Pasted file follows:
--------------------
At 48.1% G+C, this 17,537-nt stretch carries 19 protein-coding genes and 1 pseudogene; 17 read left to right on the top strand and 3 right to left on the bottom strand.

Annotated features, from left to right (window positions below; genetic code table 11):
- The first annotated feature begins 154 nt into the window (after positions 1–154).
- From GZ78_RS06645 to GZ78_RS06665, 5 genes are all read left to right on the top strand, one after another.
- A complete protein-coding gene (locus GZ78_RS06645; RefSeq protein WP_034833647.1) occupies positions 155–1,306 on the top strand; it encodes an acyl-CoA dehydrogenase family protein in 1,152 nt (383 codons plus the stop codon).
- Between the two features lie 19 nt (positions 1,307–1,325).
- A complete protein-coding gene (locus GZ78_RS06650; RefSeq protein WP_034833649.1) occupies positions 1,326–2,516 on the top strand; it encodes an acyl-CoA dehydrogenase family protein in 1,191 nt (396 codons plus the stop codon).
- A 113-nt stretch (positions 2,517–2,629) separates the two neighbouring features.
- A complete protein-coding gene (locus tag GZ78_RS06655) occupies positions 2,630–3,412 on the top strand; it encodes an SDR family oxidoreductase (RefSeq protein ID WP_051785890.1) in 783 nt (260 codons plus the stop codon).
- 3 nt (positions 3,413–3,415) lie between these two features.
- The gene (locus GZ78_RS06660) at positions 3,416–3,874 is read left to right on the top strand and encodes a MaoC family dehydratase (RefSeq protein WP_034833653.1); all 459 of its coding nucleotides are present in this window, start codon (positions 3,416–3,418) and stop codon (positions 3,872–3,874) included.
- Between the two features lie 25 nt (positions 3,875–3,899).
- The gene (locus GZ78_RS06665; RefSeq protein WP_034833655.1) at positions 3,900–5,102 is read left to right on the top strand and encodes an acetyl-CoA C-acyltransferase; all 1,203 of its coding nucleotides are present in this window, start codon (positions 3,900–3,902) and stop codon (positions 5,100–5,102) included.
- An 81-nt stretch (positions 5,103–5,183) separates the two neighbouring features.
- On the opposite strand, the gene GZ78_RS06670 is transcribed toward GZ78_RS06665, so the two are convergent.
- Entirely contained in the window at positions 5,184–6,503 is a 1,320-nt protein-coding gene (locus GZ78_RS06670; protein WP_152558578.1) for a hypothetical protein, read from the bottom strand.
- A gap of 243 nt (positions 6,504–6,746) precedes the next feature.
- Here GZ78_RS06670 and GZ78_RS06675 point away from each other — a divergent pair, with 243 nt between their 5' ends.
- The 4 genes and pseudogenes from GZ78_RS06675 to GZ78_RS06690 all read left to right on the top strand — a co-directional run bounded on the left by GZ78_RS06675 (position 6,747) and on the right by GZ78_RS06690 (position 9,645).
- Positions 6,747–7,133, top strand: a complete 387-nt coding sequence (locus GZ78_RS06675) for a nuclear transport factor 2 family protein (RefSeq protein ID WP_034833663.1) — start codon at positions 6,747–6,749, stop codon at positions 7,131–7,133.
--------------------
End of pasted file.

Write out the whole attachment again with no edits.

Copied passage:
At 48.1% G+C, this 17,537-nt stretch carries 19 protein-coding genes and 1 pseudogene; 17 read left to right on the top strand and 3 right to left on the bottom strand.

Annotated features, from left to right (window positions below; genetic code table 11):
- The first annotated feature begins 154 nt into the window (after positions 1–154).
- From GZ78_RS06645 to GZ78_RS06665, 5 genes are all read left to right on the top strand, one after another.
- A complete protein-coding gene (locus GZ78_RS06645; RefSeq protein WP_034833647.1) occupies positions 155–1,306 on the top strand; it encodes an acyl-CoA dehydrogenase family protein in 1,152 nt (383 codons plus the stop codon).
- Between the two features lie 19 nt (positions 1,307–1,325).
- A complete protein-coding gene (locus GZ78_RS06650; RefSeq protein WP_034833649.1) occupies positions 1,326–2,516 on the top strand; it encodes an acyl-CoA dehydrogenase family protein in 1,191 nt (396 codons plus the stop codon).
- A 113-nt stretch (positions 2,517–2,629) separates the two neighbouring features.
- A complete protein-coding gene (locus tag GZ78_RS06655) occupies positions 2,630–3,412 on the top strand; it encodes an SDR family oxidoreductase (RefSeq protein ID WP_051785890.1) in 783 nt (260 codons plus the stop codon).
- 3 nt (positions 3,413–3,415) lie between these two features.
- The gene (locus GZ78_RS06660) at positions 3,416–3,874 is read left to right on the top strand and encodes a MaoC family dehydratase (RefSeq protein WP_034833653.1); all 459 of its coding nucleotides are present in this window, start codon (positions 3,416–3,418) and stop codon (positions 3,872–3,874) included.
- Between the two features lie 25 nt (positions 3,875–3,899).
- The gene (locus GZ78_RS06665; RefSeq protein WP_034833655.1) at positions 3,900–5,102 is read left to right on the top strand and encodes an acetyl-CoA C-acyltransferase; all 1,203 of its coding nucleotides are present in this window, start codon (positions 3,900–3,902) and stop codon (positions 5,100–5,102) included.
- An 81-nt stretch (positions 5,103–5,183) separates the two neighbouring features.
- On the opposite strand, the gene GZ78_RS06670 is transcribed toward GZ78_RS06665, so the two are convergent.
- Entirely contained in the window at positions 5,184–6,503 is a 1,320-nt protein-coding gene (locus GZ78_RS06670; protein WP_152558578.1) for a hypothetical protein, read from the bottom strand.
- A gap of 243 nt (positions 6,504–6,746) precedes the next feature.
- Here GZ78_RS06670 and GZ78_RS06675 point away from each other — a divergent pair, with 243 nt between their 5' ends.
- The 4 genes and pseudogenes from GZ78_RS06675 to GZ78_RS06690 all read left to right on the top strand — a co-directional run bounded on the left by GZ78_RS06675 (position 6,747) and on the right by GZ78_RS06690 (position 9,645).
- Positions 6,747–7,133, top strand: a complete 387-nt coding sequence (locus GZ78_RS06675) for a nuclear transport factor 2 family protein (RefSeq protein ID WP_034833663.1) — start codon at positions 6,747–6,749, stop codon at positions 7,131–7,133.